SoundToxins partners enter observations of harmful algae in real time into a customized database created by NOAA staff that has been refined over the last decade to make data entries easier and more accurate. NOAA staff created this user-friendly SoundToxins database, where phytoplankton abundances are converted into a “traffic light” mapping system (see figure, below) with specific abundance thresholds that enable public health officials and natural resource managers to rapidly visualize the reported data. This visualization helps to identify where toxic algal species are present so that shellfish tissue samples are immediately collected and analyzed in areas of high cell abundance (yellow and purple dots on the maps) to protect public health. State and tribal co-managers view SoundToxins maps daily, allowing them to determine where and when additional shellfish samples should be analyzed to protect public health. These managers immediately inform the commercial shellfish industry, tribes, and local health jurisdictions to take action. Once alerted, shellfish harvesters either move their operations to other growing areas or stop harvesting in the affected area. Specifically, the technology that has been transferred to state partners includes: 1) the SoundToxins monitoring program and database, and 2) the mapping system. Both are now served through the www.soundtoxins.org website, which is managed by the states (WA, AK, and OR).
Advantages the Technology Provides:
The SoundToxins partnership preserves public confidence while protecting the income of shellfish harvesters in Puget Sound, by: 1) preventing shellfish recalls; 2) identifying new toxic species, which are then added to the monitoring protocols; 3) protecting public health by promoting shellfish safety; and 4) contributing data to the Puget Sound Water Quality Monitoring Program of the Puget Sound Partnership and the Phytoplankton Monitoring Network.
The database and mapping system, initially developed by NOAA to rapidly assess the locations and risk of toxins in shellfish through real-time data entry, has expanded beyond Puget Sound to other parts of the United States, including the outer coasts of Washington, Oregon, and southeast Alaska. The SoundToxins program was established in 2006, and the transfer of the data entry and mapping system to state partners began in 2010 and was completed in 2017. These state partners include Washington Sea Grant, Washington State Department of Health, Oregon Department of Fish and Wildlife, and Southeast Alaska Tribal Toxins Partnership. State partners recently have acquired funds to support the SoundToxins activities. For a complete list of partners, including tribal co-managers of shellfish resources who are benefiting from the technology transfer, see the following websites:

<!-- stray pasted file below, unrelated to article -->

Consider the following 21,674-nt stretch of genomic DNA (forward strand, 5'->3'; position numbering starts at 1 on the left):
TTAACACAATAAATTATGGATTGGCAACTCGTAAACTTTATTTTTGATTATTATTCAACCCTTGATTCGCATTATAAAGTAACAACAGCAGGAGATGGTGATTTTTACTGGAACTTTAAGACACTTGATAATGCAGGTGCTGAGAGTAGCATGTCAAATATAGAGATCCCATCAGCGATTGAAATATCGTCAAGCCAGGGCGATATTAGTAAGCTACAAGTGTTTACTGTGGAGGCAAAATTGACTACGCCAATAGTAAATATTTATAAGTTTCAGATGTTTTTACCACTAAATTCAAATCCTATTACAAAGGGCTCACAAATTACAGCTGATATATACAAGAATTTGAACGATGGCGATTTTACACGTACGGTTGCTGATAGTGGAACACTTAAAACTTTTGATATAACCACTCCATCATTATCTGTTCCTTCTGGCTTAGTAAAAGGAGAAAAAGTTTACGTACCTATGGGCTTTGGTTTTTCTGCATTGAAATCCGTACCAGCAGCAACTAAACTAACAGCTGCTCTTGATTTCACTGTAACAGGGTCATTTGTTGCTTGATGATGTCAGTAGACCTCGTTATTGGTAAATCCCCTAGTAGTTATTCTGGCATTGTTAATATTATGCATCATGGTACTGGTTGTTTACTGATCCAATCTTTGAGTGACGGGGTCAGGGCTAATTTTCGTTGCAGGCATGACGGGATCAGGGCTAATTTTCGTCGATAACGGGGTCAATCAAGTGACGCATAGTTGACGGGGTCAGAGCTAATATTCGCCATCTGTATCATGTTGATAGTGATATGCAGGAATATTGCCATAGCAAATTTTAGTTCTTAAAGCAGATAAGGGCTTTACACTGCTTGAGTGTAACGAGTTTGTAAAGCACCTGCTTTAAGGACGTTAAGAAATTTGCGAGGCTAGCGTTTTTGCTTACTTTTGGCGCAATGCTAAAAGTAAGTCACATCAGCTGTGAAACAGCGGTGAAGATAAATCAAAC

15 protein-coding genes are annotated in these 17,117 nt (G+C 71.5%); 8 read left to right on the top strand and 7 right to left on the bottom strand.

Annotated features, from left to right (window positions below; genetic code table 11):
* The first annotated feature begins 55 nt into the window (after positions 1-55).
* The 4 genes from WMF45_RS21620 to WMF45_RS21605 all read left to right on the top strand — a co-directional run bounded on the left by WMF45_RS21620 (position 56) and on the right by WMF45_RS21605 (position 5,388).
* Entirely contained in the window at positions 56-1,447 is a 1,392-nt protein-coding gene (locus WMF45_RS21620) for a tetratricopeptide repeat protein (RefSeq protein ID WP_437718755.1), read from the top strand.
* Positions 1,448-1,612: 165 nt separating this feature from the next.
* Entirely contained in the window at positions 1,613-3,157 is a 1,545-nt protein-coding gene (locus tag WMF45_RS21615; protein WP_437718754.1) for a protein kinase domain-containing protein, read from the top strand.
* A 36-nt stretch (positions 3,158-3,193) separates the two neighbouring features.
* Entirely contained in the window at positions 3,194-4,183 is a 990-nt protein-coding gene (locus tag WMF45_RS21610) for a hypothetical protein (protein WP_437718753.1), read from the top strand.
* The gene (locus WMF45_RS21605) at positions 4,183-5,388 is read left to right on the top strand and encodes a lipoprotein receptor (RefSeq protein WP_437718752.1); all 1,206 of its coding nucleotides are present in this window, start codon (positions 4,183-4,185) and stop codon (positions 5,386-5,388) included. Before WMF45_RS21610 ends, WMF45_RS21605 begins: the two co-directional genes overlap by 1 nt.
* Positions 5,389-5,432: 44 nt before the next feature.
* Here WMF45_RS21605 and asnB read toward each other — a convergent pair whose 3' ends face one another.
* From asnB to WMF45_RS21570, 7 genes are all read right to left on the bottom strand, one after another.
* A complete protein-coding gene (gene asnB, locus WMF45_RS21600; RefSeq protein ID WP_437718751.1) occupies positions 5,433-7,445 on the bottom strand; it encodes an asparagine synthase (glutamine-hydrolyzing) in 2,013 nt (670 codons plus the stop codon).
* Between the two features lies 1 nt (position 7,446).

National Environmental Satellite, Data, and Information Service
Mr. Liang serves as the Project Manager (PM) for the NESDIS Polar Orbiting Environmental Satellite (POES) series of legacy satellites that have been flown from the late 1970’s to present. This award is his predominant role in the POES sustainment contract that included tasking to investigate viable alternatives to replace legacy components with a more modular, extensible and flexible design to simplify maintainability of the units as well as substantially reduce the upfront per unit costs compared to the legacy products.